Typing Mathematical Symbols in Microsoft Word

I frequently have to place small mathematical expressions into the text of documents that I write for work. This is not easy in Microsoft Word. You need to access a variety of menus to apply subscripts or superscripts, or to insert Greek symbols.

I have discovered a neat trick for making math easier to type in Microsoft Word. You can use the autocorrect function to replace an unformatted expression with a formatted one. I use the unit inverse femtobarn frequently. I know that is hard to believe, but it is true. I can now type fb-1 and have fb-1 appear. Other examples are typing -> and have appear → or typing +/- and having ± appear.

First write the expression and format it correctly. Such as fb-1. Highlight the expression and go to the tools menu. Choose autocorrect options. You would see fb-1 in the box. Click on the formatted text button, and it will change to fb-1. Now go the box to the left of fb-1 and type in fb-1. Click add and OK. The original fb-1 may have turned into fb-1 . I am not sure why it does that, but if you type fb-1 it will correctly turn into fb-1.

The text you type does not have to be identical to the text that appears. I type K_s and it appears as Ks. The same for B_s making Bs.

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22 Responses to “Typing Mathematical Symbols in Microsoft Word”

  1. Guess Who Says:

    You spelled “believe” wrong. Your blog needs a spellchecker.

  2. All of the math made it hard to run the spellchaecker.

  3. anonymous Says:

    …and besides, you need to use LaTeX… Microsoft Word is a bit more than ghetto.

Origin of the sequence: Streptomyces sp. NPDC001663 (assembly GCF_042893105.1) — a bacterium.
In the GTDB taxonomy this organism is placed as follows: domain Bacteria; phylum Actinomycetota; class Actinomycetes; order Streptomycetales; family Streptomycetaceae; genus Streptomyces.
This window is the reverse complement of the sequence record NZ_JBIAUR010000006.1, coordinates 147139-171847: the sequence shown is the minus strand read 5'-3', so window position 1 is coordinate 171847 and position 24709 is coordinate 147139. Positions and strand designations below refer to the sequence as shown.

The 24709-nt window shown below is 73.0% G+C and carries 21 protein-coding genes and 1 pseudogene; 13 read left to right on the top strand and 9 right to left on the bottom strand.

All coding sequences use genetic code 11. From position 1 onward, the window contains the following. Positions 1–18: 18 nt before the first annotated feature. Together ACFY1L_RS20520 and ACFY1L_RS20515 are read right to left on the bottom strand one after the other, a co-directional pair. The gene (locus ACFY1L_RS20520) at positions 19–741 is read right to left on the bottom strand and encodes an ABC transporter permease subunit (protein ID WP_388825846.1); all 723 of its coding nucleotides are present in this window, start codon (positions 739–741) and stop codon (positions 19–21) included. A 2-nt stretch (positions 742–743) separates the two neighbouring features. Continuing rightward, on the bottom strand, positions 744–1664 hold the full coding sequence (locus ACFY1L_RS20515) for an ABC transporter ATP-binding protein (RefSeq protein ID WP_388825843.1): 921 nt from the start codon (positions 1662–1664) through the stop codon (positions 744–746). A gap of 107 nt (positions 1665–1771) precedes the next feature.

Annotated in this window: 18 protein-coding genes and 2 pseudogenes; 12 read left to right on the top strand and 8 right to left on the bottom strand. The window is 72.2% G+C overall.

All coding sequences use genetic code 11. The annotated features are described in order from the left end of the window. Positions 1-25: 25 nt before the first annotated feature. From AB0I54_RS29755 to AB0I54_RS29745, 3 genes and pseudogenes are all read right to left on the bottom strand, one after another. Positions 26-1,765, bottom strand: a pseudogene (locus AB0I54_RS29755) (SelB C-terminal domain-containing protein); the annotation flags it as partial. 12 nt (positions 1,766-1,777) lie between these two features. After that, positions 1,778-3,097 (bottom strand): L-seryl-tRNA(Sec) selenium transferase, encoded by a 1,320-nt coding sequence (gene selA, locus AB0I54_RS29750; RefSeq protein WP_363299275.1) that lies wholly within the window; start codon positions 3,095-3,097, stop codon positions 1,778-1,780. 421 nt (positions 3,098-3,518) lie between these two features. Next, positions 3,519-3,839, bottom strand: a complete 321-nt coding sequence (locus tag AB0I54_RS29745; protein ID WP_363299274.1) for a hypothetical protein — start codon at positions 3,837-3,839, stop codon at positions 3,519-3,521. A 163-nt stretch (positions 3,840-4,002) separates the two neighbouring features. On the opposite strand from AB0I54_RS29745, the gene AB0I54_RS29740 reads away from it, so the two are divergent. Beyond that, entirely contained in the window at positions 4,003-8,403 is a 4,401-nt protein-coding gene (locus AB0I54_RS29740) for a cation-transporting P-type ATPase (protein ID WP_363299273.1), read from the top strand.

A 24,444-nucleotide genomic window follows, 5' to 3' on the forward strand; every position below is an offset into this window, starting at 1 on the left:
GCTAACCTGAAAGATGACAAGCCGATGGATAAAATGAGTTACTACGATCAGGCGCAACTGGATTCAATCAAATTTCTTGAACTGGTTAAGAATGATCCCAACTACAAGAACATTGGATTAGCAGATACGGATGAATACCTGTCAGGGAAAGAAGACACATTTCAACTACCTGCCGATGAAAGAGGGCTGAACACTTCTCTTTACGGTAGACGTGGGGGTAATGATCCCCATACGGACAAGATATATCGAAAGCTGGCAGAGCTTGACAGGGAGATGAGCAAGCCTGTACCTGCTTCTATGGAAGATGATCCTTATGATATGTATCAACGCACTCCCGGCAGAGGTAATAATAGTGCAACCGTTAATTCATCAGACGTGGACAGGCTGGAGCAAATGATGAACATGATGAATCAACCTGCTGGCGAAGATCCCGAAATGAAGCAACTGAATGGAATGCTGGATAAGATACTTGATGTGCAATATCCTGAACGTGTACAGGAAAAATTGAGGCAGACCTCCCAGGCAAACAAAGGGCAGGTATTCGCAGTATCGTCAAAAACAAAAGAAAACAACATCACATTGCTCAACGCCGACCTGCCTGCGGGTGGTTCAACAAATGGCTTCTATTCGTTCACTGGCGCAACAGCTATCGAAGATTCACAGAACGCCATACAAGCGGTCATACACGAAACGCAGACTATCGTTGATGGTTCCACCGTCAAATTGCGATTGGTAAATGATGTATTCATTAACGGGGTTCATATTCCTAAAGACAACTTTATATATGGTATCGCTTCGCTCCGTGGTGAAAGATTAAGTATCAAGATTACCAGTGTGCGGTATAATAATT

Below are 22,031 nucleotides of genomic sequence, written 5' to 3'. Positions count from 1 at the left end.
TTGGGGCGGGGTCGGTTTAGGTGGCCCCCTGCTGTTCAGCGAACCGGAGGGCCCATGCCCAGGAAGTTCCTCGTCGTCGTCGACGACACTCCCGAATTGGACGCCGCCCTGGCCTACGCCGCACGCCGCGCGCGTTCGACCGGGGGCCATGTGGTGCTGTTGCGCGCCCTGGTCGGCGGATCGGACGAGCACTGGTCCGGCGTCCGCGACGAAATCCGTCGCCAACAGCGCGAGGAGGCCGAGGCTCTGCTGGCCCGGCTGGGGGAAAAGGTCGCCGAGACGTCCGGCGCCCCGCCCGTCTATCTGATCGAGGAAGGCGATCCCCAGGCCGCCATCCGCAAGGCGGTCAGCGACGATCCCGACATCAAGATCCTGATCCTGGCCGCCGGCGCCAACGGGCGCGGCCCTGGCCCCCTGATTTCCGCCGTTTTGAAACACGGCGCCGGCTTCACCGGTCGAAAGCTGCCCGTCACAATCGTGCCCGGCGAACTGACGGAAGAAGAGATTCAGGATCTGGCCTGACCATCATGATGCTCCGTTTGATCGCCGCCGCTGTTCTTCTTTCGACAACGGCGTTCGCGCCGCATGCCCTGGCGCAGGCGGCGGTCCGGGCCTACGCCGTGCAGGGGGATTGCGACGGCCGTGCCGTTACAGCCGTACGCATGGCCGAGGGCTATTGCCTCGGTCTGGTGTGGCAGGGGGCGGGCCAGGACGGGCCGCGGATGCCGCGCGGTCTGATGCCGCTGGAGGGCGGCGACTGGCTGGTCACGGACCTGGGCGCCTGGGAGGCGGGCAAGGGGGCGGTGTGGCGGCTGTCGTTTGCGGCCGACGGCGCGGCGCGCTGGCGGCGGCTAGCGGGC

4. I used to be a LaTeX expert and used all of the time. I have it installed in my computer, and I use it to generate documents that go direct to PDF or the printer. If you look at my choices to make subscripted expressions you can see that, B_s.

    It is not option for me when I have to pass documents on to others who do not know or have LaTeX.

  5. This is a good idea that I’ve been using a bit to put math in PowerPoint. In fact, I’m considering entering into autocorrect all (or at least the ones I use most) of the latex math commands and their corresponding output selected from the symbol font. That way I can type \times and get the symbol font’s “x” times character, etc.

    My main concern is then if I can backup/restore/publish the autocorrection translation table.

  6. There are ways to do it. I was able to find it by googling when I first wrote the post.

  7. Heather P :) Says:

    Wow, thanks so much. I could never work out how to do those things, it was realy useful. When ever i wanted to put in a ° (degrees) sign i had to copy and paste one!

  8. This is the post that gets the most hits from search engines. I keep thinking I should expand it, since not everyone may know how to get the symbols in to begin with.

  9. Does anyone know how to make a shortcut for objects created in Microsoft Equation 3.0? I use abbreviations such as “c” with a line over it for “with”, and “s” with a line over it for “without”. It is rather time consuming to click, Insert, Object & create the abbreviation in Microsoft Equation 3.0 each time I want to use it.

  10. I want to have this software

  11. realy useful. When ever i wanted to put in a ° (degrees) sign i had to copy and paste one!

  12. realy useful. When ever i wanted to put in a ° (degrees) sign i had to copy and paste one!

  13. its nice and superb

  14. What does double parentheses mean???

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